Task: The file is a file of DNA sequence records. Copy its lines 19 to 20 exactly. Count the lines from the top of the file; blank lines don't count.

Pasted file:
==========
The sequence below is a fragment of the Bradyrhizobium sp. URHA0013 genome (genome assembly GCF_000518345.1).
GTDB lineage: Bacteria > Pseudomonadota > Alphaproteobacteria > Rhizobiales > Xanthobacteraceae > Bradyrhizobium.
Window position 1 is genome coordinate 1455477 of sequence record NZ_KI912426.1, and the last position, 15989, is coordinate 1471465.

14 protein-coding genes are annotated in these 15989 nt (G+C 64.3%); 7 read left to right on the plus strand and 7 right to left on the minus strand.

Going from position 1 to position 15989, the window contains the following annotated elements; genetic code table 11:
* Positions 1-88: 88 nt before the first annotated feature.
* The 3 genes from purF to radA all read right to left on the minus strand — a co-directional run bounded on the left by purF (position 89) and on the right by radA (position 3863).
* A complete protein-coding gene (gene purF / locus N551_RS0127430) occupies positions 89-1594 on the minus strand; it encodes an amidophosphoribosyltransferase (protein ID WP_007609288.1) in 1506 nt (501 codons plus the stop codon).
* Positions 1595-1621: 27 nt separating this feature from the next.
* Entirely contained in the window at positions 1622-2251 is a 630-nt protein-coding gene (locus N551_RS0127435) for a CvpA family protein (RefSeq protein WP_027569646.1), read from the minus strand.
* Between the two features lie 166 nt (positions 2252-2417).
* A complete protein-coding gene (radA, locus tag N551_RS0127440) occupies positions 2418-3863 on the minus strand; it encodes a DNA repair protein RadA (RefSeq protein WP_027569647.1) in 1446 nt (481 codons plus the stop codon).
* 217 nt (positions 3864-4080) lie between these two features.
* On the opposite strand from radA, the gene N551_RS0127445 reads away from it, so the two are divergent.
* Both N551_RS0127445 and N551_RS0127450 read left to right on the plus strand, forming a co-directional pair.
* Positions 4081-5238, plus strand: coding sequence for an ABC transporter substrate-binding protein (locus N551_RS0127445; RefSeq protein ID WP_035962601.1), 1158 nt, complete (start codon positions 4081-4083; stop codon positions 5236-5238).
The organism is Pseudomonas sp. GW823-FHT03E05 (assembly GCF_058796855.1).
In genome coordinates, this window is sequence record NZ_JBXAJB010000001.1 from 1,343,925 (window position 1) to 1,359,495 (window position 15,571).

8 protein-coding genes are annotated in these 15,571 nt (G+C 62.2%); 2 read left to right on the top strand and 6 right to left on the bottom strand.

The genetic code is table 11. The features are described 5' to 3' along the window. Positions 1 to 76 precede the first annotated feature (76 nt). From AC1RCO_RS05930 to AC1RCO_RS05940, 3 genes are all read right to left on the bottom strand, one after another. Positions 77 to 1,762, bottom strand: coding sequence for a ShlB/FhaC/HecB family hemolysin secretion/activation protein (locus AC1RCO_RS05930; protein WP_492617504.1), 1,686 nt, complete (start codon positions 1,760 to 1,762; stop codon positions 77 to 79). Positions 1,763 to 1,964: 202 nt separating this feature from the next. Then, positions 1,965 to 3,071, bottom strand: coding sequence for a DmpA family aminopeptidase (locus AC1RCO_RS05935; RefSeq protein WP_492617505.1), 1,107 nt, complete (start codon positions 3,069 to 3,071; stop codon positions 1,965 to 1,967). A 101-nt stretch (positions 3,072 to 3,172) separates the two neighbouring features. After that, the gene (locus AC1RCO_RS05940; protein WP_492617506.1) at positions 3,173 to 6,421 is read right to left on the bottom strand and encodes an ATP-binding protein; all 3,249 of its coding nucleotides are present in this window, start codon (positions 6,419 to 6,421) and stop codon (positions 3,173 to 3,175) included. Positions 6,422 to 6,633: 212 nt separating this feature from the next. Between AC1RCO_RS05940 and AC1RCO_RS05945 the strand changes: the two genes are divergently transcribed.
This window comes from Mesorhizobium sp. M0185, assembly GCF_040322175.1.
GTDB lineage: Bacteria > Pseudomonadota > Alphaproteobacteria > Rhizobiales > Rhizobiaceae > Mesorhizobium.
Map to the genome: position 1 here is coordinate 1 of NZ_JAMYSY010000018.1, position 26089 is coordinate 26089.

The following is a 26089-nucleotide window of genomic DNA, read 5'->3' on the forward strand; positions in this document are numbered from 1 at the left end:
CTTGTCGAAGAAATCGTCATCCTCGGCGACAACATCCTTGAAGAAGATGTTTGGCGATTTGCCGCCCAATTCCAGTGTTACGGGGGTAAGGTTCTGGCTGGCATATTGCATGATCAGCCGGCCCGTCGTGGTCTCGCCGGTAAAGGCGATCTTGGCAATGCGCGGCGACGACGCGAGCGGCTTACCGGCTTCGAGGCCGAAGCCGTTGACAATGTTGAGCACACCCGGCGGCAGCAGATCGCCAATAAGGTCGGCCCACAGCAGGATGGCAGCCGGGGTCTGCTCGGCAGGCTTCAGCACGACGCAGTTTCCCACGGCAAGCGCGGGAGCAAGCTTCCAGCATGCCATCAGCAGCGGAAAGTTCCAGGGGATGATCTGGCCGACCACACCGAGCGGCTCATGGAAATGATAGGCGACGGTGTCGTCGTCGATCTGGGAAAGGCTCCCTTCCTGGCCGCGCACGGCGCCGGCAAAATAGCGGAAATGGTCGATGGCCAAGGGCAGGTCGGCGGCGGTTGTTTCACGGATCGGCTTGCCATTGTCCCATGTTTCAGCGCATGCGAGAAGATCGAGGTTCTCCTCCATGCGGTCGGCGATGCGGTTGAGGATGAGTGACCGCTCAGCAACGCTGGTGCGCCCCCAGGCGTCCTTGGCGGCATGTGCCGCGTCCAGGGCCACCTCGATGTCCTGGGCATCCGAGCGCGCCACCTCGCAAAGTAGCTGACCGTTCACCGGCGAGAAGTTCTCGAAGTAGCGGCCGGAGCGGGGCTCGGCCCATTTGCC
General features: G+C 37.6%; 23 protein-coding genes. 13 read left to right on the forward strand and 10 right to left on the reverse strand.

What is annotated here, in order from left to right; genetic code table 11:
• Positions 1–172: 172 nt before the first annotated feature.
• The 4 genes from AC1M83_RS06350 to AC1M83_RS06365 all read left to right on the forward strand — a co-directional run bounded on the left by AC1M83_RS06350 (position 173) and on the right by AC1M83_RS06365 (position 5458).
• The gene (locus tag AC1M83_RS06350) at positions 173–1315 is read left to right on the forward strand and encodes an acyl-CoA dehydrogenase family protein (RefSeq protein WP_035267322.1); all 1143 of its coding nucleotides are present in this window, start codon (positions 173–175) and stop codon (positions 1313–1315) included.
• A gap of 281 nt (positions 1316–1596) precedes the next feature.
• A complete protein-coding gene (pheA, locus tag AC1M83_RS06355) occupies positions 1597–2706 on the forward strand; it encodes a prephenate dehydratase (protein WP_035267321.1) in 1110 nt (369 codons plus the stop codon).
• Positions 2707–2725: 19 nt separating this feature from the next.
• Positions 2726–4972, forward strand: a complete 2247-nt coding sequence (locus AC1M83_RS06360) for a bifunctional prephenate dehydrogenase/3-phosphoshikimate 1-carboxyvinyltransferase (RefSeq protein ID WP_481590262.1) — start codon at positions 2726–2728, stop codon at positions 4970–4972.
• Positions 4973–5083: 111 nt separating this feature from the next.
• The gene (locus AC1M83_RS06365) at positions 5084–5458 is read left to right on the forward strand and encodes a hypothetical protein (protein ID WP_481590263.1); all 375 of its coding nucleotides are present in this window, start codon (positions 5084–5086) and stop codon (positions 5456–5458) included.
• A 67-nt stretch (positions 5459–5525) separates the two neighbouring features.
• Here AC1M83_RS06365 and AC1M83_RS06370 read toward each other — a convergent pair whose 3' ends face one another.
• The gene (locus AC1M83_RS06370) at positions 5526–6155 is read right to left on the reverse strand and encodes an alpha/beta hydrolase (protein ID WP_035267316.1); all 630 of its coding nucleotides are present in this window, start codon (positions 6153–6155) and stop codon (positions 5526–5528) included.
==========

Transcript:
8 protein-coding genes are annotated in these 15,571 nt (G+C 62.2%); 2 read left to right on the top strand and 6 right to left on the bottom strand.

The genetic code is table 11. The features are described 5' to 3' along the window. Positions 1 to 76 precede the first annotated feature (76 nt). From AC1RCO_RS05930 to AC1RCO_RS05940, 3 genes are all read right to left on the bottom strand, one after another. Positions 77 to 1,762, bottom strand: coding sequence for a ShlB/FhaC/HecB family hemolysin secretion/activation protein (locus AC1RCO_RS05930; protein WP_492617504.1), 1,686 nt, complete (start codon positions 1,760 to 1,762; stop codon positions 77 to 79). Positions 1,763 to 1,964: 202 nt separating this feature from the next. Then, positions 1,965 to 3,071, bottom strand: coding sequence for a DmpA family aminopeptidase (locus AC1RCO_RS05935; RefSeq protein WP_492617505.1), 1,107 nt, complete (start codon positions 3,069 to 3,071; stop codon positions 1,965 to 1,967). A 101-nt stretch (positions 3,072 to 3,172) separates the two neighbouring features. After that, the gene (locus AC1RCO_RS05940; protein WP_492617506.1) at positions 3,173 to 6,421 is read right to left on the bottom strand and encodes an ATP-binding protein; all 3,249 of its coding nucleotides are present in this window, start codon (positions 6,419 to 6,421) and stop codon (positions 3,173 to 3,175) included. Positions 6,422 to 6,633: 212 nt separating this feature from the next. Between AC1RCO_RS05940 and AC1RCO_RS05945 the strand changes: the two genes are divergently transcribed.